Look and take in all those beautiful bits of mashed plantain and crispy pork.    Isn’t it beautiful?

Oh, and what is that in the back?

Mofongo con Sopa de Marisco

I can’t forget that soup I made earlier.  Large plump shrimp and crab meat steeping in a bath of deep rich broth.   This is truly a treat.  I can almost smell the salt air when I sit down with this bowl of soup.

Mofongo con Sopa de Marisco

My husband Obed likes his soup served with the mofongo on the side.

Mofongo con Sopa de Marisco

I like to make a big ball out of my mofongo and drop it right in the middle of my soup.   Look at it, sitting in the bowl of soup, surrounded by tender shrimp.  It’s almost like they are doing a choreographed synchronized swim around the mofongo.

Mofongo con Sopa de Marisco

I sat myself at the table, took a deep breath, and couldn’t help but smile.

The smell was intoxicating and literally transported me back to those early college days sitting in a kiosk, enjoying my food in the open sea air.

Mofongo con Sopa de Marisco

For me, mofongo will always be one of those great comfort foods that I crave every time I go home.  This is not one of those dishes you try to adapt and make healthy.  In fact, I would consider that blasphemous.  I love this dish the way it is…I don’t want no “faux-fongo”.  I want the real stuff, deep fried with crispy pork and all.  Because that is just the right way to do it.

I pity the fool who tries to mess with my mofongo!

Print Recipe

Mofongo con Sopa de Mariscos

Soup

  • 1 lb of jumbo shrimp, with skin and raw (about 16-20)
  • 2 tbs of olive oil
  • 1 large spanish onion, diced
  • 5 cubes of sofrito
  • 1 8 oz bottle of clam juice
  • 6 oz pouch of lump crab meat
  • salt to taste

Peel shrimp, reserve skins and set aside.

In a dutch oven or a large pot combine 2 tbs of olive oil, 5 cubes of sofrito and the onion. Saute the onions for about 8 minutes or until tender.

Add 1 8 oz bottle of clam juice, 2 cups of water, shrimp skins, sazon and 1/2 cup of tomato sauce to the pot.

Raise the temperature and bring to a boil, lower the temperature and let simmer for 20 minutes.

Using a slotted spoon or fry basket to fish out the shrimp skins. If you were smart, you would wrap on the shrimp skins in a cheese cloth and make a bundle. That way you don’t have to fish them out. Apparently, I am not so smart.

Set the heat to medium-low, add shrimp and lump crab meat to the pot. Let it stew for about 15 minutes. Add some salt to taste.

Put the heat at the lowest setting, cover and set aside until ready to serve.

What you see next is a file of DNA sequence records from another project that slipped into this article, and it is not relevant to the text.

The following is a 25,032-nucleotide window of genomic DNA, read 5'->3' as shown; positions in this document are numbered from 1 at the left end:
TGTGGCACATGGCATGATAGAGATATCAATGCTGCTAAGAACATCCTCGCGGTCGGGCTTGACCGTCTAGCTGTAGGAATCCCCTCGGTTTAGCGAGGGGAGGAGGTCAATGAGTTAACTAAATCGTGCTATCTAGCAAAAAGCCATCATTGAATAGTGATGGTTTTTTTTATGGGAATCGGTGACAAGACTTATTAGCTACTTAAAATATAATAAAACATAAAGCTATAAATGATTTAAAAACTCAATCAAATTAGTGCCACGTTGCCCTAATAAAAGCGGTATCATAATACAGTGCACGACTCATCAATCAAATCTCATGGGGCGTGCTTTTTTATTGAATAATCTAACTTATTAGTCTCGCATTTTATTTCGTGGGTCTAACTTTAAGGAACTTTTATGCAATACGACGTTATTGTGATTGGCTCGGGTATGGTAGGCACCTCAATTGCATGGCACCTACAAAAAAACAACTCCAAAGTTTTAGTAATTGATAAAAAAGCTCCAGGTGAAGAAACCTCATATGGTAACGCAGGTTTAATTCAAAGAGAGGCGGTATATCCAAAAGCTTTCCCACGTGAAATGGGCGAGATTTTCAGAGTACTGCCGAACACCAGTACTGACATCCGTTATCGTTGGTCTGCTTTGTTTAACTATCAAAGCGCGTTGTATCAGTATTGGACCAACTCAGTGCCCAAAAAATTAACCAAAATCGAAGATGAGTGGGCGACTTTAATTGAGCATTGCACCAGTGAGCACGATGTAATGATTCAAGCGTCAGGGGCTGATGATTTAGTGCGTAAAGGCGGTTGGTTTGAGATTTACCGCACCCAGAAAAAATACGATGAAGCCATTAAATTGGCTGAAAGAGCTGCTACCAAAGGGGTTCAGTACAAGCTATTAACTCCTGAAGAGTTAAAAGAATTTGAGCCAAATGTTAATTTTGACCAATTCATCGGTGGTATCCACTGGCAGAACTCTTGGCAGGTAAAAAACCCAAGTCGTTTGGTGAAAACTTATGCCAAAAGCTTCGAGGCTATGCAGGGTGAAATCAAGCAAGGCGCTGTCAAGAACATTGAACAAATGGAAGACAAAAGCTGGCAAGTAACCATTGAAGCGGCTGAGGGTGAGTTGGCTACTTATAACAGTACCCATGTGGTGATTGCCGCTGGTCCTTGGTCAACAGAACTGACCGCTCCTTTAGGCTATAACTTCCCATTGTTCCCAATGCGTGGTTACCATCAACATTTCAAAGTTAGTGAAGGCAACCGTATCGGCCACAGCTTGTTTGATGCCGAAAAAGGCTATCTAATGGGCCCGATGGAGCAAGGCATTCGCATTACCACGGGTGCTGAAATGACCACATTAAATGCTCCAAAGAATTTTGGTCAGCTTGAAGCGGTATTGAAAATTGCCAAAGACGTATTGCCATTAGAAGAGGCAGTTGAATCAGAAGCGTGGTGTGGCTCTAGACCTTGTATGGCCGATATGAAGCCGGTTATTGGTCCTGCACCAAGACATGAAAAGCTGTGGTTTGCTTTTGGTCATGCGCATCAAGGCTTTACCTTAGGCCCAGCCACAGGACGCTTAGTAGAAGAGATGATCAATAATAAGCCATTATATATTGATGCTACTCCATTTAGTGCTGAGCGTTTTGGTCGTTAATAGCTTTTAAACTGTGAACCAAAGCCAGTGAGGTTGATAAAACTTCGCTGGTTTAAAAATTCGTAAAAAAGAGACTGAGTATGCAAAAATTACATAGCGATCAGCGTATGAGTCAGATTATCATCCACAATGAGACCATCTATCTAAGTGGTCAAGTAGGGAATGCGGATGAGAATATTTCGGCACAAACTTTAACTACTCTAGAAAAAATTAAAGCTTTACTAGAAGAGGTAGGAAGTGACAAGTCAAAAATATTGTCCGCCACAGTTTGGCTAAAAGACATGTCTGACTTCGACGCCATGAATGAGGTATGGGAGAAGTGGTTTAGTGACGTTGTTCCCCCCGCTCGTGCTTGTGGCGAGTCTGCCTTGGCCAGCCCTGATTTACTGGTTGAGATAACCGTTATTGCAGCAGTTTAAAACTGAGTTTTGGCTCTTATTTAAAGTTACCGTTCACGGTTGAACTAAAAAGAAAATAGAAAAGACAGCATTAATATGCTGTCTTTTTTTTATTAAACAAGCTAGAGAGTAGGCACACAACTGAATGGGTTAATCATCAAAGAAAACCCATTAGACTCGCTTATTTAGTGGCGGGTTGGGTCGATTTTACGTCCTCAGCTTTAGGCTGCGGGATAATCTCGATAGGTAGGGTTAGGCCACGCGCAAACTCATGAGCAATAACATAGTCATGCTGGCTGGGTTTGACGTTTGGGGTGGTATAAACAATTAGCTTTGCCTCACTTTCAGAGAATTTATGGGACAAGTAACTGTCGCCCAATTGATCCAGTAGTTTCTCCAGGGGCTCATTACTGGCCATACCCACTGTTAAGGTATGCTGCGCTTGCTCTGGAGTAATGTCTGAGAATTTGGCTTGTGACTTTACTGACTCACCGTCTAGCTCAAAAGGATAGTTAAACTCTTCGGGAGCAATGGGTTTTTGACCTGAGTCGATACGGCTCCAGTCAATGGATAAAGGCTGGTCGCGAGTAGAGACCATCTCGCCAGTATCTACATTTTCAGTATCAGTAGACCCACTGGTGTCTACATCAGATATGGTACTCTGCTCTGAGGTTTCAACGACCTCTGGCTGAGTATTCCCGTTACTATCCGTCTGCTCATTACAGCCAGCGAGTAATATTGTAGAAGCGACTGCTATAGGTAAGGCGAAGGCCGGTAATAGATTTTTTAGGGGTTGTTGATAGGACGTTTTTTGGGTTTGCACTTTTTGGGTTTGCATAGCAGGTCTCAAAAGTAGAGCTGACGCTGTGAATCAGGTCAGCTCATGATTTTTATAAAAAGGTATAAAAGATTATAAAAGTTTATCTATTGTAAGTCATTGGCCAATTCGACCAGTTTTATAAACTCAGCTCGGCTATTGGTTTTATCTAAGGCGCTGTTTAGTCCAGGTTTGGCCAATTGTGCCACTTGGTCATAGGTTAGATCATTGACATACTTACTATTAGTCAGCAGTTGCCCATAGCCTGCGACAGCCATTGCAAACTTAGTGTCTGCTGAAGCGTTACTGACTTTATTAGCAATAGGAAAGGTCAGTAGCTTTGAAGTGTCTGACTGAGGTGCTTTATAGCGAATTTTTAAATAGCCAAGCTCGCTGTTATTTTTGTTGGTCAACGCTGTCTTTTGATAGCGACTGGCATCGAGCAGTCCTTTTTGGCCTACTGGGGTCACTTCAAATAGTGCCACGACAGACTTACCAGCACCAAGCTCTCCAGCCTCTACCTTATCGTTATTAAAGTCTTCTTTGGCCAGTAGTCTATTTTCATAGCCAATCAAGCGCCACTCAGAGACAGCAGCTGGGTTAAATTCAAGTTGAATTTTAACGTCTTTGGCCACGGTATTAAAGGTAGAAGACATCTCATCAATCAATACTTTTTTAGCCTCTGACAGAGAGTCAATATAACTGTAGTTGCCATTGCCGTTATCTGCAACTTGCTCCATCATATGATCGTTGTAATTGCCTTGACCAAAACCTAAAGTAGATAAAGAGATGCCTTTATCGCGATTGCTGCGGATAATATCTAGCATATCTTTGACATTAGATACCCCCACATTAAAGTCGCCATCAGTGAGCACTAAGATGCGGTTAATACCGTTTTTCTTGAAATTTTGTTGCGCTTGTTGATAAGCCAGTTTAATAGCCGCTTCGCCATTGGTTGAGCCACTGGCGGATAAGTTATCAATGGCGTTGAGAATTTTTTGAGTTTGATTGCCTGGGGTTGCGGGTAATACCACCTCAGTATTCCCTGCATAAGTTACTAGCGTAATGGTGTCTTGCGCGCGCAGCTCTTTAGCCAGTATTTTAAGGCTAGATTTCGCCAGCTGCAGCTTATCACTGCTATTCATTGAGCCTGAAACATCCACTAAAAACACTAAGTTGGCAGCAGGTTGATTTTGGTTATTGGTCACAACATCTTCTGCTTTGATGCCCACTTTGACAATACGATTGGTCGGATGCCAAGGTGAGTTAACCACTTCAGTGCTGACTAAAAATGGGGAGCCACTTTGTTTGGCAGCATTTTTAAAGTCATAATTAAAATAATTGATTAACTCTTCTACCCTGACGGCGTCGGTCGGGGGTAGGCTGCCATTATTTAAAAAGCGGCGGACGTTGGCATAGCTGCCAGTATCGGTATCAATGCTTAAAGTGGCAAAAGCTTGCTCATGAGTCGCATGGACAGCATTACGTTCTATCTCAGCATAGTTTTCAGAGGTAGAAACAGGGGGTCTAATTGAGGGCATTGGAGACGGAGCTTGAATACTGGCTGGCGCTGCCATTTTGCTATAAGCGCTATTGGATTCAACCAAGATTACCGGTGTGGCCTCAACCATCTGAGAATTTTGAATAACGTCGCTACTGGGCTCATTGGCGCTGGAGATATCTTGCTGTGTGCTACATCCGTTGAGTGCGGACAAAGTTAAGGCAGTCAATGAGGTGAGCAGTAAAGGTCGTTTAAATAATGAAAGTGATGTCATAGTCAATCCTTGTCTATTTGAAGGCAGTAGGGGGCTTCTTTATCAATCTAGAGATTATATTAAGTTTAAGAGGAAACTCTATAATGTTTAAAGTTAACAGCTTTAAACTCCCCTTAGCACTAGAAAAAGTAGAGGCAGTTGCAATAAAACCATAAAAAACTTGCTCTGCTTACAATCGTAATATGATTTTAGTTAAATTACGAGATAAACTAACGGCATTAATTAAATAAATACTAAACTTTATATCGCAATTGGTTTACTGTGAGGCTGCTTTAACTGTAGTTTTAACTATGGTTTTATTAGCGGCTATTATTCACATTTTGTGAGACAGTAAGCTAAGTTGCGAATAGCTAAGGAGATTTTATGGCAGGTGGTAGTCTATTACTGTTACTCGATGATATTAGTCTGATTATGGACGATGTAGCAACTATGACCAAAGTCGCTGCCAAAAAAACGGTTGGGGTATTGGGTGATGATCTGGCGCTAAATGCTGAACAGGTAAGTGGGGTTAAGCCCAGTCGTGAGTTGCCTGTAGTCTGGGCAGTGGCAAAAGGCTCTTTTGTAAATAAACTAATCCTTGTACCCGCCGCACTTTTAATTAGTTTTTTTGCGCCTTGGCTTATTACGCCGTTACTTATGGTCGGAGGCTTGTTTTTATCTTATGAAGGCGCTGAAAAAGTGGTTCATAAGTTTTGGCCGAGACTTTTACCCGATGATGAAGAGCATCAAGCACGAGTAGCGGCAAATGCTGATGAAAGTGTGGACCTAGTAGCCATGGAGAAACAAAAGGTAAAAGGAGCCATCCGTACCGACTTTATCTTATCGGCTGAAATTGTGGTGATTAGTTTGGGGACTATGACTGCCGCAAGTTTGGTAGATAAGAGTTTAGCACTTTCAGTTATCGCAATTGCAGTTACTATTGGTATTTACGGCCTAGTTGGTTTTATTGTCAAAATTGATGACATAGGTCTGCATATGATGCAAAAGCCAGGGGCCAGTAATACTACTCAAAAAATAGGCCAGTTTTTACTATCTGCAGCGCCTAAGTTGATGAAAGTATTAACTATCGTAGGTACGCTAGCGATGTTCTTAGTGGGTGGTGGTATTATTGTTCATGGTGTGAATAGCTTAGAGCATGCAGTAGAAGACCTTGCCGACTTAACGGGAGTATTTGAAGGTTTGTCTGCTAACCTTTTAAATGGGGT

Mofongo

  • 1 12 oz block of cured salted pork
  • 3 green plantains, peeled and cut into 1 inch slices
  • 4 cloves garlic
  • 2 tbs of olive oil
  • 1 tsp of white vinegar
  • 1 tsp of salt
  • 5 whole peppercorns
  • vegetable oil
  • salt to taste

Rinse the salted pork under running water for a few minutes, rinsing off some of the salt. Some say to soak it, but I find that rinsing it off works just fine  Pat the salted pork dry with a paper towel.

Using a sharp knife score the skin of the salted pork. This helps to render the fat and get it nice and crispy.  Slice the skin off of the cube of salted pork and set aside.

Using a very sharp knife cut the salted pork cube into thin slices. Lay the skin and pork slices on a baking sheet with a cooking grid.  Bake in the oven at 375 degrees for 25-30 minutes or until it is super brown and crispy. The pork skin will not be ready yet.

Raise the temperature to 400 degrees and bake the skin for an additional 25 minutes or until the skin is crispy, golden brown, and sounds hallow when tapped.

Coarsely chop the bacon and skin, set aside.

Peel and slice the plantains into 1 inch slices. Fill a large bowl with water and 3 tsp of salt or Adobo. Add all the plantain slices to the bowl and set aside until ready to use.

In a mortar and pestle mash, 4 cloves of garlic, 3 tbs of olive oil, 1 tsp of white vinegar, 1 tsp of salt and 5 peppercorns.

Transfer the plantain slices to a plate lined with paper towels and pat dry.

Pour enough vegetable oil to cover the plantain slices, in a deep skillet. Heat the oil to 350 degrees. Add the plantain slices to the oil. (You may have to do this in two batches.)  Fry the plantains for about 15 minutes or until golden.

Using a slotted spoon or frying basket, transfer the plantain slices to a plate lined with paper towels to drain.

Place about 8 – 10 slices in your pilon. Mash the plantains.  Add some chicarron and mash it all together. You may want to keep a spoon handy to help separate and mix.  Add a few more fried plantains and about 1 tsp of mash garlic. Keep mixing and mashing in garlic until you get the taste you want.

Serve immediately with soup or broth of choice.

Comments

  1. Monica Whalen says

    Just made this today and it is delicious! First of all thank for the step by step tuturiol i love it. The only thing is the soup needs to be doubled we ate it all. Next time i will make alot more. thanks for the wonderful post it did take me back to Puerto Rico.